Introduction

  • The achilles tendon is the largest tendon in the body. Tendinopathy and rupture can affect both athletes and those with sedentary lifestyles
  • Achilles tendinopathy is usually an overuse condition, causing pain, swelling and stiffness of the achilles tendon. It is common in runners – in long distance runners the lifetime risk is 50%. In other athletes, the lifetime risk is about 25%
    • Acute injury to the achilles tendon usually occurs from sudden acceleration or deceleration
  • Symptoms vary from mild, to severe disabling pain that can interfere with normal daily activities
  • The treatment involves avoidance of aggravating activities, rest, ice, compression, simple analgesia, as well as stretching and strengthening exercises
  • It does not typically cause a lot of inflammation and thus anti-inflammatory medication (NSAIDs) and corticosteroid injections are of little value – infact corticosteroids are associated with an increased risk of rupture
  • Most cases resolve in weeks to months
  • There is an increased risk of achilles tendon rupture during a flare of achilles tendinopathy – although it is rare because the pain of tendinopathy usually prevents activities that can cause rupture

Aetiology

  • Overuse – e.g. in runners, dancers, tennis players, or any individual who does a lot of jumping type activity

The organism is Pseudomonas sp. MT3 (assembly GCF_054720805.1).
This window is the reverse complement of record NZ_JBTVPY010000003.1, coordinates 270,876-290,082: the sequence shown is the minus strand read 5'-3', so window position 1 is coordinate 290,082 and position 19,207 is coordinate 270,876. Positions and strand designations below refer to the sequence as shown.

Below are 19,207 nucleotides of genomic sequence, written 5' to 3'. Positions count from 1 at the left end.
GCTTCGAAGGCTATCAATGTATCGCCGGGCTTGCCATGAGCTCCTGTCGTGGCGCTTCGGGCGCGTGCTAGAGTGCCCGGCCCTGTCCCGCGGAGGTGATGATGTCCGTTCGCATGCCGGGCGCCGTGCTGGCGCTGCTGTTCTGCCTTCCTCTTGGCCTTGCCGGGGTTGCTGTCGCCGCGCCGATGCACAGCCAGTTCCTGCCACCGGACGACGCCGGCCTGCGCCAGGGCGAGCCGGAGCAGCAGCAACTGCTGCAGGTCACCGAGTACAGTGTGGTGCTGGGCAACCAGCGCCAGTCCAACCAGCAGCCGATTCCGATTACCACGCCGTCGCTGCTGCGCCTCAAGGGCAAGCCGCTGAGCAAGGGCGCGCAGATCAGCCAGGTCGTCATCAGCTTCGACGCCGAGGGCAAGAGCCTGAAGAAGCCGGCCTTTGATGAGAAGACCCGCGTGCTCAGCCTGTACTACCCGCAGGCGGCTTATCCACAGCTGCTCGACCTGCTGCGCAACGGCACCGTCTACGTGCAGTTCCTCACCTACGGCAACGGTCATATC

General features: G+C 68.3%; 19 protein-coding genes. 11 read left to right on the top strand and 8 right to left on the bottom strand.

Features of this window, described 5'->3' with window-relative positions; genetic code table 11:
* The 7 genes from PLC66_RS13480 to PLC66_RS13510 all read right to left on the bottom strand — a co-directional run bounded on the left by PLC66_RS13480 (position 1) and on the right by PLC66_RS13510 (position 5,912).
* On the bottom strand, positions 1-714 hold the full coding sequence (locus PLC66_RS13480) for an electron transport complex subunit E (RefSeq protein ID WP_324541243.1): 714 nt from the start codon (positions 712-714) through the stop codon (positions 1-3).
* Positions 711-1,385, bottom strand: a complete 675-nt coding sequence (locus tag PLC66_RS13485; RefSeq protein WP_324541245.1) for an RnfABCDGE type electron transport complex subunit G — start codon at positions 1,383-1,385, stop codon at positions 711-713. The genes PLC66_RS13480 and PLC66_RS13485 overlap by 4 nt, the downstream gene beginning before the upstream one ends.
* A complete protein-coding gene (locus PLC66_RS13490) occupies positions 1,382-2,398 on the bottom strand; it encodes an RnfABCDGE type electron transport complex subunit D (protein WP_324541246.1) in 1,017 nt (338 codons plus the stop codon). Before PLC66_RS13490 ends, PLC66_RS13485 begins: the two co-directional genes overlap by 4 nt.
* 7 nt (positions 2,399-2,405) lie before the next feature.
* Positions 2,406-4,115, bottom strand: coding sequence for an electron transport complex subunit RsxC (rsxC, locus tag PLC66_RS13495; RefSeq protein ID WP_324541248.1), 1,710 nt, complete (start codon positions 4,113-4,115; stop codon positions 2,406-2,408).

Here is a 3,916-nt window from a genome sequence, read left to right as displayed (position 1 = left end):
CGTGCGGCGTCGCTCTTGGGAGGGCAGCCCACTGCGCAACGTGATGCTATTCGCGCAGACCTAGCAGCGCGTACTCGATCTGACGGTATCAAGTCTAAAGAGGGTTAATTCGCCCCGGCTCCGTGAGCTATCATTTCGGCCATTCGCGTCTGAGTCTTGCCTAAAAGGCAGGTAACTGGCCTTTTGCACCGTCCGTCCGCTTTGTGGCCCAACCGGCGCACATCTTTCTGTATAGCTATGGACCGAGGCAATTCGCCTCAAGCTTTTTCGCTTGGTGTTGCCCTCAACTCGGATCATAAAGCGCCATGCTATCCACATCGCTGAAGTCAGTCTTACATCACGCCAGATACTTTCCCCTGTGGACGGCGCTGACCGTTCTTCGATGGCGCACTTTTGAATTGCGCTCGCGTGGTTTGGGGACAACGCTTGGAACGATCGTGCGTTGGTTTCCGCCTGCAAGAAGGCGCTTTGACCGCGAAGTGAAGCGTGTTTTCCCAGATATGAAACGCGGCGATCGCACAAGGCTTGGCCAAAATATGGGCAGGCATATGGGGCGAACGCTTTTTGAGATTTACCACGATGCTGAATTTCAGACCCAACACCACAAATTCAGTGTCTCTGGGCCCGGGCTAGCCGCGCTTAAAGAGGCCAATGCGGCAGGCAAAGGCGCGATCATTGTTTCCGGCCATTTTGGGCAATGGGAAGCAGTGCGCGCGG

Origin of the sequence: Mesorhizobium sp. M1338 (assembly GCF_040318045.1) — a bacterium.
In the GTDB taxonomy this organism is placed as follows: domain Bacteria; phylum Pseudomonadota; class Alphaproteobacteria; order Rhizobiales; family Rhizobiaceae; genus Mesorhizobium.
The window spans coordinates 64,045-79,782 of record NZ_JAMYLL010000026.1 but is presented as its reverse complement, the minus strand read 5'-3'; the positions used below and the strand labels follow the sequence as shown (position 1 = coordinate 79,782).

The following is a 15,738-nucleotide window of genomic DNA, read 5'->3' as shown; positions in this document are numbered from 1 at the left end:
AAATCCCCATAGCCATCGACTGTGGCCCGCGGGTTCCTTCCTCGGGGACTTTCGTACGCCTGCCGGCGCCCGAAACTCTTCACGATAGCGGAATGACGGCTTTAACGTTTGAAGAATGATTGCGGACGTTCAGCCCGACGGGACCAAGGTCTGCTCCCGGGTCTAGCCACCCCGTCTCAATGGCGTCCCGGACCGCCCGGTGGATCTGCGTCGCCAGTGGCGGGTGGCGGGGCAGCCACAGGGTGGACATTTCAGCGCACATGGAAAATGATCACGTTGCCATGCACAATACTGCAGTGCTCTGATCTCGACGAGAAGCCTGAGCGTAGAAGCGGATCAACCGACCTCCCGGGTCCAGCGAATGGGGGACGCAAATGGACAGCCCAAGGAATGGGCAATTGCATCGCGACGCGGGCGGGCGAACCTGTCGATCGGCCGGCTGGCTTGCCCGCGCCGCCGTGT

• Often associated with an increase in training duration or intensity
    • May be due to poor footwear and / or poor technique
    • Training on steep slopes
    • Cold weather training
  • M > F
  • More common with increasing age
  • Associated with inflammatory arthritis – e.g. ankylosing spondylitis or psoriatic arthritis
  • More common in individuals with other chronic conditions
  • Drugs
    • Fluoroquinolones – e.g. ciprofloxacin – known to predispose to achilles tendinopathy and rupture
  • Family history
    • 5x increased risk

Pathology

  • The achilles tendon connects the gastrocnemius and soles muscles to the posterior of the calcaneus
  • It begins at the mid calf
  • It has slightly unusual anatomy – there is not true synovial sheath and instead it is surrounded by a sheath called the paratenon.This is a highly vascular structure and it allows for a month sliding action of the tendon inside the paratenon
  • The blood supply is least around the mid tendon – defined as the region 2-6cm proximal to the insertion. This is where most cases of tendinopathy occur
  • In achilles tendinopathy there is thickening, inelasticity, scarring and stiffness of the tendon, and sometimes adhesions to the paratenon or other surrounding structures
  • The exact mechanism of this is not well understood

Presentation

  • Pain in the area of the achilles tendon
    • About 60% of cases in the mid-tendon
    • About 20% at the insertion
  • Pain usually gradual onset and improves with rest
    • Be cautious of awhiles tendon rupture in sudden onset pain, or sudden worsening of pain
  • May improve with gentle exercise – i.e. walking – and worsen with more strenuous activity

Examination

  • Tenderness of the achilles tendon – either at the site of insertion, or up to 3-4cm proximal to the site of insertion
  • Calf raise – will elicit pain
    • Ask patient to stand just on the affected leg, and then stand on tip toes on this leg
  • ALWAYS check for achilles tendon rupture – Simmond’s Triad. Ask the patient to lay prone on the couch, with their feet dangling off the end of the bed. Compare both sides. Check: